Friday, March 10, 2000

Reindeer Games / * (2000)

The average human being knows that pathological liars usually deserve whatever they get, and in "Reindeer Games," actor Ben Affleck creates a character that survives on feeding lies to whoever will listen, and then (surprise surprise!) learns the hard way of how they can turn around and bite back. He stars as Rudy, a prison inmate convicted of grand theft auto, spurred by the notion of being freed in two days from the maximum security stronghold. He wants hot chocolate. He wants pecan pie. Most importantly, he wants to meet up with a beautiful woman named Ashley, who has been writing love letters for the past few years while he has been behind bars. Once he gets his wish, however, Ashley's very own brother, a ruthless man named Gabriel (Gary Sinise), blackmails Rudy into heading up a heist on a popular nearby casino on Christmas Eve when security is diverged and the customers sparse. But how do we feel sorry for the ex-con after he is dragged into the criminal act? Heck, Rudy isn't even the man Ashley has been writing the love letters to!

You see, Rudy's cell mate Nick, who had been receiving those love letters for awhile after being convicted of murder, is killed off just days before he is let out of prison. For fear that the attractive redhead (played by Charlize Theron) would feel neglected by his apparent no-show, Rudy assumes the role of his friend Nick, although the only knowledge he knows for sure about his deceased friend is that he once worked at an Indian casino.

They smile at each other, shop for clothes, and even frolic in the nude ("When I get back to the room," says Ashley, "you better be wearing nothing but a candy cane"). Gabriel, though, wants money, and bad; assuming that Rudy is Nick, as Theron's character does, he and his friends confront the convict with a proposition--either he helps in their quest to take down the Indian casino, or dies. Since the mess cannot be undone, Rudy continues to impersonate Nick, if only for the benefit of staying alive. When Gabriel asks Rudy to map out all of the security rooms and passages inside the casino, though, all hell begins to break loose and the plan goes haywire.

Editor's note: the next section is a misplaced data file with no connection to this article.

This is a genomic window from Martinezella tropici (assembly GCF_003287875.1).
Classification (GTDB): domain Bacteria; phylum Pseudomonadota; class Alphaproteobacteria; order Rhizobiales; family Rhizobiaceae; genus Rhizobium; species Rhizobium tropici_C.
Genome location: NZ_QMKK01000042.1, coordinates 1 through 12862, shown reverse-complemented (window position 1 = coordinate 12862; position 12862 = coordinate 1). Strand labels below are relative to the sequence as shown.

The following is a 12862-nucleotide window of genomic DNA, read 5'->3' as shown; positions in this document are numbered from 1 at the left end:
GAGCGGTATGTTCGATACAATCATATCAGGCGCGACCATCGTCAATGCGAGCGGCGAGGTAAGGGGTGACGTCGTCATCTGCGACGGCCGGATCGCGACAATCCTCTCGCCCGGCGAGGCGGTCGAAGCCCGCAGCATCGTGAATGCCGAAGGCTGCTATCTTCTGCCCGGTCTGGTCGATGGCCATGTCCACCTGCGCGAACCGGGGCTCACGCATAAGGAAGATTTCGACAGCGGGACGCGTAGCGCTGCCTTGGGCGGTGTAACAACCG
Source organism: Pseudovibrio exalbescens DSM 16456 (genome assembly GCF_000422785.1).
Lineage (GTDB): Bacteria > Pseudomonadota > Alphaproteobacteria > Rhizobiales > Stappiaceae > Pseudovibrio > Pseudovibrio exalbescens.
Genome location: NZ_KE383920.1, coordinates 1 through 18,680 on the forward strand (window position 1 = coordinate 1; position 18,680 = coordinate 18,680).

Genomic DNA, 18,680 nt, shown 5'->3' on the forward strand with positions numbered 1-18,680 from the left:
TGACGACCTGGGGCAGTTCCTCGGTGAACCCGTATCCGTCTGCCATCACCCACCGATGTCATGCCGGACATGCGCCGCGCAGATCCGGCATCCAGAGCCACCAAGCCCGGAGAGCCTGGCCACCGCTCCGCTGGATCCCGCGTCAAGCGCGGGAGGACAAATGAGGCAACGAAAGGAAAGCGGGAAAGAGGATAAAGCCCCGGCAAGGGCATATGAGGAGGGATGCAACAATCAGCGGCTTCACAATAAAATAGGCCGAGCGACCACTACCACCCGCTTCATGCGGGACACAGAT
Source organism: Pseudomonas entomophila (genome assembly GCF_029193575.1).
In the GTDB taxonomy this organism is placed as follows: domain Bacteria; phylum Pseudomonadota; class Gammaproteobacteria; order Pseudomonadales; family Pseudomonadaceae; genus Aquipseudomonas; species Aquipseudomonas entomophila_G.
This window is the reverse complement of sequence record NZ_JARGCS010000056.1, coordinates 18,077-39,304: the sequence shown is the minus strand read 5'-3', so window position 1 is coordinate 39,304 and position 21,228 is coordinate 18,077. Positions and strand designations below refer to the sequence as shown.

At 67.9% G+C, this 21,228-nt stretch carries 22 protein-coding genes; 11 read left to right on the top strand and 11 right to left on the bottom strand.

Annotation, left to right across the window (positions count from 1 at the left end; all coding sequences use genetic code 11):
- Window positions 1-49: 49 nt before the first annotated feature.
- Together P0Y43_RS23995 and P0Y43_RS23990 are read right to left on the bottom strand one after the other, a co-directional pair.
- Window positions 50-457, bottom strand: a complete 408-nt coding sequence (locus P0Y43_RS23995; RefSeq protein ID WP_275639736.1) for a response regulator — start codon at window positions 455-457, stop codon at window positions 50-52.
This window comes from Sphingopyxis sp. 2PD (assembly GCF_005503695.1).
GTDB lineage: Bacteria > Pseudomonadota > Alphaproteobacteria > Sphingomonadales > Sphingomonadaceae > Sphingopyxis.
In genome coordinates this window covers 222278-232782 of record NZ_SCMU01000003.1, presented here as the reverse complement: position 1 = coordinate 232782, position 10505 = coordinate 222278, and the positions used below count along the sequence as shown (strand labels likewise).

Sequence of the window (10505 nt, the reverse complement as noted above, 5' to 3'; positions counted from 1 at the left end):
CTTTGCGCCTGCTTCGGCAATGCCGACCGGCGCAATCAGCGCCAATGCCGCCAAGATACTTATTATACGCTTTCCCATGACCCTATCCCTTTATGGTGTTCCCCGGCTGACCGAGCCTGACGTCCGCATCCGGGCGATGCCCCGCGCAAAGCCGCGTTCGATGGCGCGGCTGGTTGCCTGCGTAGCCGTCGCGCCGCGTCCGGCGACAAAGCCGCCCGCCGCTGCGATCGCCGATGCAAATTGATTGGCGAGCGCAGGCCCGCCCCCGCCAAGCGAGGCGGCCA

The movie is one big disaster, a snowball of deceit, manipulation and dreadful lies that pack together in some of the most gawky ways I have ever seen. Since the characters are so brain-dead and clumsy (Gabriel's gang has not even pulled off a single robbery in their past), the script supplies them with endless dialogue to waste their time while waiting for Rudy to map out a plan in getting away with all the casino's money. The plans are shaky but the characters seem to think that their mission will be successful. But we doubt there is much hope for any of those involved with this wretched crime--the thieves would rather sit and talk about blowing someone away instead of actually getting involved with the heist.

The movie opens in the prison, where Rudy and his then-daydreaming cell mate Nick relish in the thought of being released from prison. After a cafeteria riot involving cockroaches in lime Jello breaks out, a knife is pulled and Nick takes the wound. Rudy assures him that he will recover, but a few short seconds later Nick is dead. Rudy begins reading the letters and admiring the pictures of Ashley. When parole day arrives, he is ready to board a bus and go home, but stops halfway and walks up to Ashley, claiming to be Nick. You know the rest.

Of course Rudy tries to back out of the masquerade once Gabriel has him in a compromising position. To keep alive, he agrees to help the henchmen in their robbery attempt, even though some of the henchmen's requests come with their own conflicts. How does one, for instance, reveal all the hidden security rooms and trap doors of a casino without ever working there? Simple--claim that the casino has remodeled since the employment, and request to be taken there to analyze the new layout. But soon many of the lies arrive with consequences, and by the end Rudy's effort to deceive for survival becomes a farse, as new twists are introduced that immediately defeat the purpose of certain other themes in the picture. Even certain characters lose their titles--one minute someone is the bad guy, another minute he is simply a bystander who hasn't a clue as to what the hell has happened. The movie not only lacks suspense, it lacks negotiability and simple logic.

Still, I find myself giving "Reindeer Games" a whopping one star, probably because it arrives later than a much worse but similar thriller named "Eye Of The Beholder." Does this indicate any merit on its part? Maybe. I tolerated the implication that people who seem sweet and good-natured are not always what they seem on the surface, and found a twinge of hope at the beginning of the movie when Affleck is first demanded to organize a heist on a gambling establishment at gunpoint. But what a mess in the long hall! In a movie that features manipulators descending deeper into problems, the only real surprise is how such a talented cast got attached to this atrocity.

Written by DAVID KEYES

 Action (US); 2000; Rated R; 105 Minutes

Ben Affleck: Rudy Duncan
Gary Sinise: Gabriel
Charlize Theron: Ashley
Dennis Farina: Jack Bangs
James Frain: Nick

Produced by Cary Granat, B. Casey Grant, Mark Indig, Marty Katz, Chris Moore, Andrew Rona, James Sbardellati, Bob Weinstein and Harvey Weinstein; Directed by John Frankenheimer; Screenwritten by Ehren Kruger

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